Soon it was time to head back. Sunset in the mountains often reminds me of a Bollywood thriller. Fast-paced at the start, a lazy middle and a hectic end. As the sun is about to set, sleepy dogs start moving about aimlessly, otherwise lethargic villagers become active, ladies sweep ferociously, birds chirp louder, and then there’s a sudden blackout. The sun sets and darkness descends.
Whenever I have been on an early morning or a late evening walk in the mountains, a dog has always appeared from nowhere to give me company and protection, as if sent by god. This time too, one did. He was happy to pose for a portrait as well. I treated him to biscuits. A pack of mules gave us company on our way back to Kasol, sombrely trudging with bowed heads. I patted them and moved on for the comfort and warmth of our hotel. We were happy when we called it a day. “A mountain walk a day keeps a city dweller happy, healthy and wise,” I thought.
We headed for Tosh village the next morning. The last village in the valley, Tosh is at a height of 7,874 feet. It is a land blessed by Shiva, they say, and the local priest asserts to visions of the lord with his consort Parvati when snow falls. The drive from Kasol to Barshaini, which is the last stop on the bus route to Tosh, is fairly smooth, but from then on, the path is treacherous. The last few kilometres to a destination are often the most exciting as its beauty comes into view. However, here we felt like dolls bobbing up and down the uneven road. In some places, we had to abandon our vehicle and literally run to save ourselves from loose stones falling from above.
It’s also possible to trek to Tosh from Barshaini in about 45 minutes. Thanks to the road, and the trekking trail that passes through irregular growths of cannabis, Tosh is a preferred destination for hippies. We just needed to breathe deeply to get a whiff of marijuana.
We hadn’t realised that Tosh was at the heart of the Parvati Hydel Project and faced severe threats from mining and deforestation. One part of the landscape looked like a huge construction site, with some mountains dug open. Instead of the unique flora they once had, all we could see was concrete mixers, trucks, drillers, and men in yellow caps. Snow across the vast mountainscape managed to mitigate the unflattering sight. A dark green Parvati was winding through the landscape far below. From the top to the valley below, I gazed upon the most spectacular landscape I’ve ever seen. I stood as tall as the mountains, and meadows rolled beneath my feet.
Getting there: Most people confuse Kasol for Kasoli or vice versa (both destinations are in Himachal Pradesh, but separated by a couple of mountain ranges). So make sure you are on the road that takes you to Kasol!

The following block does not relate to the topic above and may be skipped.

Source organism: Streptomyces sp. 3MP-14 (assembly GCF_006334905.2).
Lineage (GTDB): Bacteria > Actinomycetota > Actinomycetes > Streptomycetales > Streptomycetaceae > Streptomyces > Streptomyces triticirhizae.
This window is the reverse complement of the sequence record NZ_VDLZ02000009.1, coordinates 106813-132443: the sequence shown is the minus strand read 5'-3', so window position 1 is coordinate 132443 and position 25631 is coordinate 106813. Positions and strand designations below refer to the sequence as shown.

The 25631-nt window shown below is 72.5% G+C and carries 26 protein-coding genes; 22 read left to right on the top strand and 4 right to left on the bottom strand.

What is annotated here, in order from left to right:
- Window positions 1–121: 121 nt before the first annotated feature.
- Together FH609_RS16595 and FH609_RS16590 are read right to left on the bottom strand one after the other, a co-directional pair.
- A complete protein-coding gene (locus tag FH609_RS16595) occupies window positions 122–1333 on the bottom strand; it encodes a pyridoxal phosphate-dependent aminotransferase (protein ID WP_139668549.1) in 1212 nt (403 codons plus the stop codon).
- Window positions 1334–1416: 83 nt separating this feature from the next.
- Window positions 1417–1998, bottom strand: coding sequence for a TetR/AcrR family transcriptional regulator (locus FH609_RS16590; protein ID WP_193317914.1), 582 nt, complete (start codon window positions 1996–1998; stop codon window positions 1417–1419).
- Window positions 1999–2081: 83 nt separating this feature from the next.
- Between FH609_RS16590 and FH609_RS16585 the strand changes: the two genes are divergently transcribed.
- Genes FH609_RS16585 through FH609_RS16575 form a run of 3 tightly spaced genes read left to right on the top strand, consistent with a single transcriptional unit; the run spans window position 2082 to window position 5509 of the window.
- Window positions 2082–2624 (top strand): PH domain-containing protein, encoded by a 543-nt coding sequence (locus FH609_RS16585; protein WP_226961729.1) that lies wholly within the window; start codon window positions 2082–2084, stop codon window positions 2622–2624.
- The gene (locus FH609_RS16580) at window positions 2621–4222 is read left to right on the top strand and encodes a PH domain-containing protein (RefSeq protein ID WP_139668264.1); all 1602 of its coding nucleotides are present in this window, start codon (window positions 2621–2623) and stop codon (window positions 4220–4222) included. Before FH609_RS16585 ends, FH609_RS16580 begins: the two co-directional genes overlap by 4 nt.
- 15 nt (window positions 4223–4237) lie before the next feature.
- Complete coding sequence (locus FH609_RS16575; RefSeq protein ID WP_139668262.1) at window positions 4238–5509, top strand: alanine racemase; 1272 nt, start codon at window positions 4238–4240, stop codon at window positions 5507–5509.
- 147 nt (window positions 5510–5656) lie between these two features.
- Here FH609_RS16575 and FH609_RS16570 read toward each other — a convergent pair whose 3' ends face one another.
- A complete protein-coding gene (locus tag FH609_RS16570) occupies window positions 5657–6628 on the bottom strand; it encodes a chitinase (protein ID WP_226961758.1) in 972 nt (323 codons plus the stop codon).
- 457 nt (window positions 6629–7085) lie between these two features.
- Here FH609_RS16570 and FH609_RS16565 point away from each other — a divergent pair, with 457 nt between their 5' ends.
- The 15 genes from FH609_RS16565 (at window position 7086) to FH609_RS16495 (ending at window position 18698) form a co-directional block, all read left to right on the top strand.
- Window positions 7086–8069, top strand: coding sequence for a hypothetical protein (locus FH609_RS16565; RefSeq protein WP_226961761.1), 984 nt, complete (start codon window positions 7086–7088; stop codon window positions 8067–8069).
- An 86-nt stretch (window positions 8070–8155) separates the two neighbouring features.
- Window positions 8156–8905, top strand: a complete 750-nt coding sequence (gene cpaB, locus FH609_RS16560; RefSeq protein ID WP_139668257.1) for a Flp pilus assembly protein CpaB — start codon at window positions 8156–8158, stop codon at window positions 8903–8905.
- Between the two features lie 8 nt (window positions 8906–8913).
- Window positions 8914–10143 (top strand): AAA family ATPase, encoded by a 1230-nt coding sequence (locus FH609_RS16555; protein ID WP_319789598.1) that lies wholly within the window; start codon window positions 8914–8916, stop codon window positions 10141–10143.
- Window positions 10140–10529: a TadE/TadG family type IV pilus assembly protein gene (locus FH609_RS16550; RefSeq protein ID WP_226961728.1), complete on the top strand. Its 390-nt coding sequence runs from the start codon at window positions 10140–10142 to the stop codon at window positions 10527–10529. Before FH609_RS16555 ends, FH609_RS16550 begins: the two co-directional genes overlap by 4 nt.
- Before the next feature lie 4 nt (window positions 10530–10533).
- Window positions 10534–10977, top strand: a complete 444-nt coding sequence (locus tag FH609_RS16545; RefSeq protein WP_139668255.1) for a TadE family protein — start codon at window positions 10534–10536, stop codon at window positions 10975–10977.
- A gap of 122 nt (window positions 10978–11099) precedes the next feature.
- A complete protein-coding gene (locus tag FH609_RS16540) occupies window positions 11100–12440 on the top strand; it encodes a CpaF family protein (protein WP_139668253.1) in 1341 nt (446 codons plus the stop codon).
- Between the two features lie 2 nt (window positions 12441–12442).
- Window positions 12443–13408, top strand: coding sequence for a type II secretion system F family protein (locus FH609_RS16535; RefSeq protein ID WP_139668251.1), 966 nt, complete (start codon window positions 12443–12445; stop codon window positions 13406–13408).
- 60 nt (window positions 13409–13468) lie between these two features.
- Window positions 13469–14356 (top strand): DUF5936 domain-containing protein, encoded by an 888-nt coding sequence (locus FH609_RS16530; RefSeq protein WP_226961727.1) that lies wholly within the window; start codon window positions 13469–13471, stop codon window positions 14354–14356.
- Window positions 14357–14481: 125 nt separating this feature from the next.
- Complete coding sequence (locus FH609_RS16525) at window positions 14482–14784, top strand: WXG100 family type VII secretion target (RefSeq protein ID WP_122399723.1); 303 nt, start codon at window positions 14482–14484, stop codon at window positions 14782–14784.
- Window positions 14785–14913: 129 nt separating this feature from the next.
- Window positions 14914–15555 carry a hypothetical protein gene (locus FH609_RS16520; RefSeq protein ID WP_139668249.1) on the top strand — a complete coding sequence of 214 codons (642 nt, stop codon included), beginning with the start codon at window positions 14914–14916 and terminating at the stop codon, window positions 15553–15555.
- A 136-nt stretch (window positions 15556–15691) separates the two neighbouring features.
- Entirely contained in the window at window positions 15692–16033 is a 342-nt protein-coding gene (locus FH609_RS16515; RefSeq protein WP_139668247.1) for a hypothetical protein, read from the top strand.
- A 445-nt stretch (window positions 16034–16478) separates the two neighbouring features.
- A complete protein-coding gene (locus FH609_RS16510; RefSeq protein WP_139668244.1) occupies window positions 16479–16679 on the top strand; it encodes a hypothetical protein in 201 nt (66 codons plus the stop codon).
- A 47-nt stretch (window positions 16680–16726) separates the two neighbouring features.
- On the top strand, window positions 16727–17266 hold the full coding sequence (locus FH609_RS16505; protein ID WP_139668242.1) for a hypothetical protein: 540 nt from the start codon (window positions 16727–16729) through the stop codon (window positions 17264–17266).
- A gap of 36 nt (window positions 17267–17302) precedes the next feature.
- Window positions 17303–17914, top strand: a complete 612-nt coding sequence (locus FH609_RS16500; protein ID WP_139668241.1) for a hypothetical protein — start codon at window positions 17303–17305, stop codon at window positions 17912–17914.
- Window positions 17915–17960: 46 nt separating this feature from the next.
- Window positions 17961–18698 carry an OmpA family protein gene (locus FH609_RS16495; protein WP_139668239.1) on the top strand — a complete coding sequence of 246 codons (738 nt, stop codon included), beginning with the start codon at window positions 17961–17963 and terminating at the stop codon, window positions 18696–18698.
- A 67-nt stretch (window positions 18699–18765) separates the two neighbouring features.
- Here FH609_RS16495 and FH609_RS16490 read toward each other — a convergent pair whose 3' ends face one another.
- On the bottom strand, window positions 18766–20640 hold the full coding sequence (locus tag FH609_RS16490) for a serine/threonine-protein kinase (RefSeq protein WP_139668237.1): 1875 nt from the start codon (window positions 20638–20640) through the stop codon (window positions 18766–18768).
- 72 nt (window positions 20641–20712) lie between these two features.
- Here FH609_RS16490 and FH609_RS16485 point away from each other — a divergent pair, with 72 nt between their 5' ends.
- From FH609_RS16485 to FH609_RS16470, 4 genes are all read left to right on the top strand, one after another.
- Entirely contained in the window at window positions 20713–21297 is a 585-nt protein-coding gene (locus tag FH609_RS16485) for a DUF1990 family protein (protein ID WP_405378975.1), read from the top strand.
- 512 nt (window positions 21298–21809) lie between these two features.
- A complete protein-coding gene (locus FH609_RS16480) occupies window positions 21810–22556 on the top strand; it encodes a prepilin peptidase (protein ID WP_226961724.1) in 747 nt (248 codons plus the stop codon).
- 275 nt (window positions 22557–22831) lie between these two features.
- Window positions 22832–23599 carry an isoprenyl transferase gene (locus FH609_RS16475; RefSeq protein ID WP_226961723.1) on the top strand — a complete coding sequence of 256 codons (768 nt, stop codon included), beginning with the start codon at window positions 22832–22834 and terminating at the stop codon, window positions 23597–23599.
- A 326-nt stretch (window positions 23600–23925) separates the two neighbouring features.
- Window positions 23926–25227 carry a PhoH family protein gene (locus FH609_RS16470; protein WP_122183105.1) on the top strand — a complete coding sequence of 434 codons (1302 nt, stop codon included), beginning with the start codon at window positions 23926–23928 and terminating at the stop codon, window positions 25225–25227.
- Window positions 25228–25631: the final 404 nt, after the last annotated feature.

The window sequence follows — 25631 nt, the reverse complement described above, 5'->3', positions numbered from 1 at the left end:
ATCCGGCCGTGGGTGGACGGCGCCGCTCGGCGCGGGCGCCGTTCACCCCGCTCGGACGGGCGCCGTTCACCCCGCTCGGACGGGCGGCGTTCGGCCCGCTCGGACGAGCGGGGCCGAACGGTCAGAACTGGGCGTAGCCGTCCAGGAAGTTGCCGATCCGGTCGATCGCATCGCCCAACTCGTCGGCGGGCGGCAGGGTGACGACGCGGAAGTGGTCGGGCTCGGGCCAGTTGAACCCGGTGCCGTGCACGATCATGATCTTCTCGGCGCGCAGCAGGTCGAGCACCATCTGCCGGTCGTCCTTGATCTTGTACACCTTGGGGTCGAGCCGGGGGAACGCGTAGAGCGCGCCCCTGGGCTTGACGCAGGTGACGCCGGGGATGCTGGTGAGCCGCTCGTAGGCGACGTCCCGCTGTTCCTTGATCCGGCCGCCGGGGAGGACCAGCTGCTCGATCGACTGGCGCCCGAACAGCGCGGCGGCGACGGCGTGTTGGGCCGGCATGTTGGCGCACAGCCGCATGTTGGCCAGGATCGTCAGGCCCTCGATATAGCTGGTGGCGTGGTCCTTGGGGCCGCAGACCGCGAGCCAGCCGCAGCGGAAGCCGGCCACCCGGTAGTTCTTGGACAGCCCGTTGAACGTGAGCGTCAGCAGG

The nearest airport is situated in Bhuntar in Kullu district, which is 30km from Kasol and 10km from Kullu town. HPRTC’s luxury buses connect Kullu-Manali to Delhi, Chandigarh and several other cities. Most buses go to Manali via Kullu, and visitors heading to Kasol can get down at Bhuntar to a take a local bus (about Rs 50) or taxi (anywhere from Rs 2,000-5,000) to Kasol. Kiratpur Saheb in Punjab and Una in Himachal are the nearest railway stations; both are about 150km from Kasol. But it’s best to go by road after reaching well-connected Chandigarh.
If you are driving (Delhi to Kasol via Bhuntar is 535km), take the NH1 up to Chandigarh, and the NH21 thereafter, via Bilaspur, Sundernagar and Mandi. We halted for a night at Bilaspur (140km, 4hrs to Kasol). It’s advisable to top up fuel at Bhuntar. The road is narrow, uneven and broken at places and it takes approximately two hours to reach Kasol.
Once you cross the main junction and enter the valley, you are surrounded by thick forest cover.
Where to stay: We stayed at the hygienic and clean Hotel Sandhya (from Rs 2,000 for doubles; www.sandhyapalace.com), away from the crowded mall. Rooms to the rear have views of snow-capped mountains.
There are cheaper hotels like Kasol Inn, Moon Dance Café and the Sun N Wind with rooms from Rs 750. However, two of the hotels at which we wanted to stay, but couldn’t find accommodation, were the pretty cottages of the Himalayan Village (from Rs 6,000; www.thehimalayanvillage.in) located near the Parvati River, and Parvati Kuteer (from Rs 4,000; www.parvatikuteer.in), which is booked throughout the year by foreign tourists. Rates vary significantly depending on the season.
If possible, spend a night in Chalal. Ask at any local dhaba, coffee shop or even a house, and they’ll gladly point you to a room or two. Accommodation is generally neat, though it’s best to carry your own sheets and blanket. I didn’t notice any chemist, so carry your basic supplies of medicines.
Things to see & do: Meditate to the sound of the Parvati River and see the colours of the rocks change with the position of the sun. Or head to the Gurdwara Manikaran Sahib, a 20-min drive from Kasol, which is also popular for its hot springs. But it gets quite crowded. Walk around the Kasol Mall and study the architecture of wooden houses—they have some of the best designs and colours.
Trek to Chalal, a 30-min hike from Kasol, and as you walk, you will be transported from the hustle-and bustle of Kasol town to a mountain village—hens, mules, apple-cheeked children and birds give you company. If you are lucky, you may get to play a game of gilli-danda with the local kids. En route, get a funky haircut at the nomadic ‘Village Saloon’ (for no one is sure where its next the stop will be). They offer some exciting hairdos—from dreadlocks to mohawks—as well as a good Kasol-style head massage.
Drive to Tosh, the last village in the Parvati valley (30km; 4hrs from Kasol at 1,640m; the last 3km stretch from Barshaini is in terrible condition; there’s also a 45-min trekking trail to Tosh from Barshaini). Tosh boasts of some breathtaking views of the Himalayas. It’s full of budget hotels and homestays. You can spend a night here.
Where to eat: Bhoj Café, Moon Dance Café andLittle Italy are definitely worth a visit.Try the momos and thukpa availableat most restaurants. The GermanBakery has some delicious cakesand pastas (and the outlet outside ithas the best momos).